Environmental persistence of equid herpesvirus type-1

Nadia T. Saklou, Brandy A. Burgess, Laura V. Ashton, Paul S. Morley, Lutz S. Goehring

Research output: Contribution to journalArticlepeer-review

14 Scopus citations

Abstract

Background: Equid herpesvirus type 1 (EHV-1) is ubiquitous in equine populations causing respiratory disease, and complications including late-term abortion and neurological disease. Eradication of EHV-1 from housing environments that typically contain unsealed wood and porous bedding materials can be challenging. However, consideration should be given to take advantage of the viral envelope's susceptibility to environmental conditions. Objective: To determine environmental persistence of EHV-1 on materials and in environmental conditions commonly found in equine facilities. We hypothesised that environmental conditions and materials would limit environmental persistence of EHV-1 in horse housing environments. Study design: Experimental study. Methods: Standard inoculum of EHV-1 strain OH03 was applied to leather, polyester-cotton fabric, two bedding materials (pinewood shavings and wheat straw) and polystyrene (plastic), and placed under three different environmental conditions (4°C, indoors and outdoors). Virus titration and quantitative PCR (qPCR) were performed at six time points between 0 and 48 hours and the number of plaque-forming units (PFUs) was determined. Results: Viable EHV-1 was recovered up to 48 hours from all material-environmental condition combinations, with persistence decreasing over time. In general, outdoor environment had the greatest impact, irrespective of material tested, followed by indoor environment and 4°C. On average, wood shavings had the greatest impact on persistence, followed by leather, straw, fabric and polystyrene. Main limitations: The inoculum used in this study was not in a milieu consistent with nasal secretions. As such, virus particles may have been more sensitive to the materials and/or environmental conditions evaluated. Conclusions: Environmental factors had variable effects on environmental persistence. Although there were significant reductions in PFUs within the first 3 hours, irrespective of environment-material evaluated, viable virus was still recovered at 48 hours likely representing a transmission risk. Barrier precautions should be used to prevent spread of EHV-1 from unrecognised environmental reservoirs.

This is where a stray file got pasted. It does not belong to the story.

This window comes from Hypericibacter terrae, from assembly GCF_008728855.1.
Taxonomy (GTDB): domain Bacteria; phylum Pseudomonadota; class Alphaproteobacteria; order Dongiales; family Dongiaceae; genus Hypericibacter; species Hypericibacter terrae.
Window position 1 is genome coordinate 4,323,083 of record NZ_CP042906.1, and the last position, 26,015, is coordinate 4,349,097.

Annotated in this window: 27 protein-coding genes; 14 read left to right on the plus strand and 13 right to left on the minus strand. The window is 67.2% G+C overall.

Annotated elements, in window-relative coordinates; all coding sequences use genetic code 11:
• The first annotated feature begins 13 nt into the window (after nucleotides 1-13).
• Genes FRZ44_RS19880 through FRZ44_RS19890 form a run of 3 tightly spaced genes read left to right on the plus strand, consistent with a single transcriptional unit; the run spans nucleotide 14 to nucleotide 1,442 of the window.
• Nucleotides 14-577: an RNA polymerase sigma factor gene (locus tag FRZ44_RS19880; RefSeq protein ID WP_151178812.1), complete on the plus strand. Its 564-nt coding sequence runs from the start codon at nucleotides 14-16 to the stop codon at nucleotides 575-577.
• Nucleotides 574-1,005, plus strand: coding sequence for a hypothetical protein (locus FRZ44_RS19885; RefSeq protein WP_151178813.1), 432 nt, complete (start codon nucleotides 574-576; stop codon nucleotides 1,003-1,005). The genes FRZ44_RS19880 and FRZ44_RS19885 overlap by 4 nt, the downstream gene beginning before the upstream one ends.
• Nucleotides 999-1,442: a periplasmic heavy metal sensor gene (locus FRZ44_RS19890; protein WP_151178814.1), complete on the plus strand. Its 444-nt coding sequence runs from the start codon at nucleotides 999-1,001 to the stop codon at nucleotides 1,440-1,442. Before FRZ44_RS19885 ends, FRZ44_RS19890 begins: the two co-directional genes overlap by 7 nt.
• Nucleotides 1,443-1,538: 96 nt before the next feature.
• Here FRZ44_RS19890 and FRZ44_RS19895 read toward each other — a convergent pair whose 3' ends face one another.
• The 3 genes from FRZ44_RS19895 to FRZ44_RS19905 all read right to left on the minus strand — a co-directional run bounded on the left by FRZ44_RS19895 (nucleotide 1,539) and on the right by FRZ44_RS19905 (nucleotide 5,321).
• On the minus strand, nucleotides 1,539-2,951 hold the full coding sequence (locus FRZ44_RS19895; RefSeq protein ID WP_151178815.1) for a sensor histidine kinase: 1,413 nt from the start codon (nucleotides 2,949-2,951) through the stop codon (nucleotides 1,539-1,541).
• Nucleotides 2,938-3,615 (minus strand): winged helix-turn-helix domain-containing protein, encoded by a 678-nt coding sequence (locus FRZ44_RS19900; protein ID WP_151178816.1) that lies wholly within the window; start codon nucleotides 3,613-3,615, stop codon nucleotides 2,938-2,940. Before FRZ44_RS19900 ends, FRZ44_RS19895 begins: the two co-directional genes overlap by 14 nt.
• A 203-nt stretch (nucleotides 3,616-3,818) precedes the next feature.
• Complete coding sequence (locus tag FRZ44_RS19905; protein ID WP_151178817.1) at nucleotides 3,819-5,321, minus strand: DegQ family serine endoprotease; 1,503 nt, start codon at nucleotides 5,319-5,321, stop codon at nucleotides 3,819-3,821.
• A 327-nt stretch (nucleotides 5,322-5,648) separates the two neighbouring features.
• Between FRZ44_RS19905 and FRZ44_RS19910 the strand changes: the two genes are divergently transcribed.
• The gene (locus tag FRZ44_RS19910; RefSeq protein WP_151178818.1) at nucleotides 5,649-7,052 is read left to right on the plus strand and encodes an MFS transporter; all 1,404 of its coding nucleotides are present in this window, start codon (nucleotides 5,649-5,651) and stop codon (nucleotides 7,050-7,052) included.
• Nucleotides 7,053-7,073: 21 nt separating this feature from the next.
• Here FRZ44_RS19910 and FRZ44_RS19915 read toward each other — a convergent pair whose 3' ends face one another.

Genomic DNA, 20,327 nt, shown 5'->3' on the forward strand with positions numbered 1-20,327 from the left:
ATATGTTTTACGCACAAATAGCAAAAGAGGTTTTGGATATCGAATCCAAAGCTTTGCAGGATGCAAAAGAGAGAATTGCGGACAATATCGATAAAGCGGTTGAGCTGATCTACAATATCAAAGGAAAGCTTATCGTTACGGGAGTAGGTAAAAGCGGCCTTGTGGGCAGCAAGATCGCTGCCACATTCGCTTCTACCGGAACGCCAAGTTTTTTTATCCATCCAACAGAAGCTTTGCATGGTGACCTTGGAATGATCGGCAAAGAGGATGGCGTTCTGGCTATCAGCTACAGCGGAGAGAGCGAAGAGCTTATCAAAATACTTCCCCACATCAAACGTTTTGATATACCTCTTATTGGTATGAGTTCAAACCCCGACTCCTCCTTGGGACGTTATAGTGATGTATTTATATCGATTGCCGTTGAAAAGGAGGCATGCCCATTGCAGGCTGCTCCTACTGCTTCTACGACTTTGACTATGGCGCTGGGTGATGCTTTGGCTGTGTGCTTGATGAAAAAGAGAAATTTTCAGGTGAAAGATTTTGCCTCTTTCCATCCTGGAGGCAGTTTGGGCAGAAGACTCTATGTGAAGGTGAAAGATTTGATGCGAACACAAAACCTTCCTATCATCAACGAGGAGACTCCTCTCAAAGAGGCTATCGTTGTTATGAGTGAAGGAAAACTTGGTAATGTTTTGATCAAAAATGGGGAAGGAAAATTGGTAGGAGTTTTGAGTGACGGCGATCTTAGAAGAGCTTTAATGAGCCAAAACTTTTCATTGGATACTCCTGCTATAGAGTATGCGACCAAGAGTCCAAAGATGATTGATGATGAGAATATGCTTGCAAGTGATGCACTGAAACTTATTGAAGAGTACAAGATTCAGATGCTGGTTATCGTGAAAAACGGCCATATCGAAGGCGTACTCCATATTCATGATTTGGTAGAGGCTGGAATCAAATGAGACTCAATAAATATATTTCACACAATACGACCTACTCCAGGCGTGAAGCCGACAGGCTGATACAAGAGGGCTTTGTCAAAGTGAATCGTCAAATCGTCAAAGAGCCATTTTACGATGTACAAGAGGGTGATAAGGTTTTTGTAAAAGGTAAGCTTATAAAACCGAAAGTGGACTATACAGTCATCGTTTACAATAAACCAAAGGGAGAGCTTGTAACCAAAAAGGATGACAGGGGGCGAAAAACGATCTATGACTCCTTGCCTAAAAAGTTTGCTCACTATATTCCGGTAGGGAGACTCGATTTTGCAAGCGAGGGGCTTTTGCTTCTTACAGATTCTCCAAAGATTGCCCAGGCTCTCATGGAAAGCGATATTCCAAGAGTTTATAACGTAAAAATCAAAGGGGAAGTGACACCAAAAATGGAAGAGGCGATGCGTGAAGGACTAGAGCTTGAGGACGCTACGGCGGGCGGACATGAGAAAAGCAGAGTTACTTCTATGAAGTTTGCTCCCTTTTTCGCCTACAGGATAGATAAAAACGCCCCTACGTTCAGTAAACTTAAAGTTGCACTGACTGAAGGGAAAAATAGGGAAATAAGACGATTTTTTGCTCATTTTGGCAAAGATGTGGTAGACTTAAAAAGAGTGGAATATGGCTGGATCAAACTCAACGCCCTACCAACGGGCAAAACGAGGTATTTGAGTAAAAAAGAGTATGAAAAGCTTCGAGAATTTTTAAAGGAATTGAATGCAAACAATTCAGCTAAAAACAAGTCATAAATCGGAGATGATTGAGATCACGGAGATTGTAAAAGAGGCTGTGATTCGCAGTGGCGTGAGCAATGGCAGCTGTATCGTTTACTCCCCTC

Original languageEnglish
Pages (from-to)349-355
Number of pages7
JournalEquine Veterinary Journal
Volume53
Issue number2
DOIs
StatePublished - Mar 2021

Bibliographical note

Publisher Copyright:
© 2020 The Authors. Equine Veterinary Journal published by John Wiley & Sons Ltd on behalf of EVJ Ltd

Keywords

  • biosecurity
  • horses
  • infection control

ASJC Scopus subject areas

  • Equine

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